Therefore, remote activation of phones by the police is a complex and controversial technique that requires a careful and balanced approach that respects the rights and interests of all parties involved. The French bill on remote activation of phones by the police and the EviCore NFC HSM Open PGP technology developed by Freemindtronic illustrate the complex and evolving relationship between intelligence and encryption in the digital age. They raise questions about finding a balance. It is between security and privacy, between public interest and individual rights, between innovation and regulation.

: According to Okta, privacy is the right to control how your information is viewed and used, while security is protection from threats or dangers (https://www.okta.com/identity-101/privacy-vs-security/).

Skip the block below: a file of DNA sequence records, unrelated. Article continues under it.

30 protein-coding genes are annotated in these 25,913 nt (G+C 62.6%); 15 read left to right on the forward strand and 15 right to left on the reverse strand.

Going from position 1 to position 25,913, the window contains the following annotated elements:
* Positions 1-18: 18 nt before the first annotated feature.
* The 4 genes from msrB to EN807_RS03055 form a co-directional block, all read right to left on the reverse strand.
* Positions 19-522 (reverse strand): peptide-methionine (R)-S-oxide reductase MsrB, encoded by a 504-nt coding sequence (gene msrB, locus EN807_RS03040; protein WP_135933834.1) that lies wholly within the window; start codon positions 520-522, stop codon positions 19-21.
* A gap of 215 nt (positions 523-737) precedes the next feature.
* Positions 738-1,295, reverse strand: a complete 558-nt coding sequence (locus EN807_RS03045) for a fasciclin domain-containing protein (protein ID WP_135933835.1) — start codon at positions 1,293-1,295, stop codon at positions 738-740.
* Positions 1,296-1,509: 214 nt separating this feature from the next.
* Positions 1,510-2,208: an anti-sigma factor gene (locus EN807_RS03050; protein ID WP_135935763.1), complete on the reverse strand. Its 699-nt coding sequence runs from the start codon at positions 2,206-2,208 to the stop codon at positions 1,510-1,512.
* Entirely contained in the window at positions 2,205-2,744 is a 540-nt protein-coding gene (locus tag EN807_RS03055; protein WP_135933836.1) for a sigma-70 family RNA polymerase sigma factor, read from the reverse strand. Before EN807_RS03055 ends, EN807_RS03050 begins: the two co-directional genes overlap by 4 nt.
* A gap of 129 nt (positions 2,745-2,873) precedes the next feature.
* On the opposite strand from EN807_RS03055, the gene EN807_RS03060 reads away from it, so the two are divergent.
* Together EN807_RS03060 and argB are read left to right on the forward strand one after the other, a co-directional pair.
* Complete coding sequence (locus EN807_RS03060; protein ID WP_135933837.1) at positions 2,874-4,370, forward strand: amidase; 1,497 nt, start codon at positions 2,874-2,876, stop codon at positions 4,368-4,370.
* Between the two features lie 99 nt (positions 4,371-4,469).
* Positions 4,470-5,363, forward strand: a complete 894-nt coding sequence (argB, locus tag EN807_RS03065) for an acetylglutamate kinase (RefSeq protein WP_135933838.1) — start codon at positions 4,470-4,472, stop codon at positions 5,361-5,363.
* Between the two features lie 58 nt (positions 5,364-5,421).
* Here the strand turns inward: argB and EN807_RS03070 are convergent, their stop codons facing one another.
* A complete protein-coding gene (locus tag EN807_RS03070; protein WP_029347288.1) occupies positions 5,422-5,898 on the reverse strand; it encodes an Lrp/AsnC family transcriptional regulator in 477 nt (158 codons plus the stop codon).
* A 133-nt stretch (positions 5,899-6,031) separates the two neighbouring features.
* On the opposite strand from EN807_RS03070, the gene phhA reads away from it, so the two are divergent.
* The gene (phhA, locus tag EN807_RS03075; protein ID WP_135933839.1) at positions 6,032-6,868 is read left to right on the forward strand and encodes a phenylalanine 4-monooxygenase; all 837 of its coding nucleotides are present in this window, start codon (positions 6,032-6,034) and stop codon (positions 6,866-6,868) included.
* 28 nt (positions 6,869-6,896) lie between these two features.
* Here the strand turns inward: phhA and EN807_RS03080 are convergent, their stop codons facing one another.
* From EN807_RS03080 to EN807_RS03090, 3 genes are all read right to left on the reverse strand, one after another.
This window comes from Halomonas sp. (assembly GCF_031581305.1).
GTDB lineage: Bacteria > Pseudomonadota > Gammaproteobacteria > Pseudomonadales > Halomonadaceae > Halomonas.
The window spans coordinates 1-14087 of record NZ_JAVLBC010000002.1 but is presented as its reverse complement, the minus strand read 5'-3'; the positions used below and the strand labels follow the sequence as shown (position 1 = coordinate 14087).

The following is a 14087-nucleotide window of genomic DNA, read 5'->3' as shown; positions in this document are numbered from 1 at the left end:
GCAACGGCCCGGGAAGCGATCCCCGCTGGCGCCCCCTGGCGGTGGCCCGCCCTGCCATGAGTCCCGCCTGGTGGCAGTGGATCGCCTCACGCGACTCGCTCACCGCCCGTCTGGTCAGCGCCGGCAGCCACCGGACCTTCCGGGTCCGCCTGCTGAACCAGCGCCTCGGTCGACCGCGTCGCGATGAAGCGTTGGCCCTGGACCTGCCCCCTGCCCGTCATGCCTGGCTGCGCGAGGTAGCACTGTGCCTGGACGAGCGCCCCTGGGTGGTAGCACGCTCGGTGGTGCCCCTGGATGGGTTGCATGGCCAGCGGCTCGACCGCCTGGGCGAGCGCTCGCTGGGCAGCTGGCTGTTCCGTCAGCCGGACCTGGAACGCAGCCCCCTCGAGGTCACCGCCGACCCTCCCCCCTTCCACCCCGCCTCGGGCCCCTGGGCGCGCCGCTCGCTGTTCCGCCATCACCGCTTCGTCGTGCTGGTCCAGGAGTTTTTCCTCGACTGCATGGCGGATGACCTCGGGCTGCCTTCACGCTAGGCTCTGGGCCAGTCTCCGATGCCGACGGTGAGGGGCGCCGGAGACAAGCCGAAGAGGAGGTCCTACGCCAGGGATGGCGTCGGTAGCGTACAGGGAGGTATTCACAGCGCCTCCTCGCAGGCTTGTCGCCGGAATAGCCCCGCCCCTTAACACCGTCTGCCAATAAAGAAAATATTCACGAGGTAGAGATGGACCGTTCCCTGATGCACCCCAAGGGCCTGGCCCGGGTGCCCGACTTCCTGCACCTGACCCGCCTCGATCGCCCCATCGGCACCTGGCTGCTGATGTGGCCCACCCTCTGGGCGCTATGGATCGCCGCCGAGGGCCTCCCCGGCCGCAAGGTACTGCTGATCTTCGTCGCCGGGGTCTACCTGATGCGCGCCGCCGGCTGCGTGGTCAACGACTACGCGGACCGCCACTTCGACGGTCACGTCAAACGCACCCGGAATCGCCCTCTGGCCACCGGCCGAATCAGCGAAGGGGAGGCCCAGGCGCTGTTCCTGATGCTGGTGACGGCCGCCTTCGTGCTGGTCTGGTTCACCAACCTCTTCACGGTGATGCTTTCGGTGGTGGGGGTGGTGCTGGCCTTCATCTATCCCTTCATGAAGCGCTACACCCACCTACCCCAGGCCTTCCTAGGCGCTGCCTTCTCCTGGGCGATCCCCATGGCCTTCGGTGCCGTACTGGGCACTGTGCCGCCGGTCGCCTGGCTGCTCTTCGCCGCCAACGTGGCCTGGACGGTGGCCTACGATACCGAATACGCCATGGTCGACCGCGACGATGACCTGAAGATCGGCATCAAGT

: According to Carnegie Endowment for International Peace, finding a balance between security and privacy requires addressing technical, legal, and social questions (https://carnegieendowment.org/2019/09/10/moving-encryption-policy-conversation-forward-pub-79573).

: According to Springboard, finding a balance between innovation and regulation requires cooperation among stakeholders and respect for human rights (https://www.springboard.com/blog/cybersecurity/privacy-vs-security-how-to-balance-both/).

Phishing: Cyber victims caught between the hammer and the anvil

Responsibility for Phishing, SMiShing, typosquatting, ransomhack, spear phishing, sim swapping, vishing, email and web Spoofing cybervictims is engaged.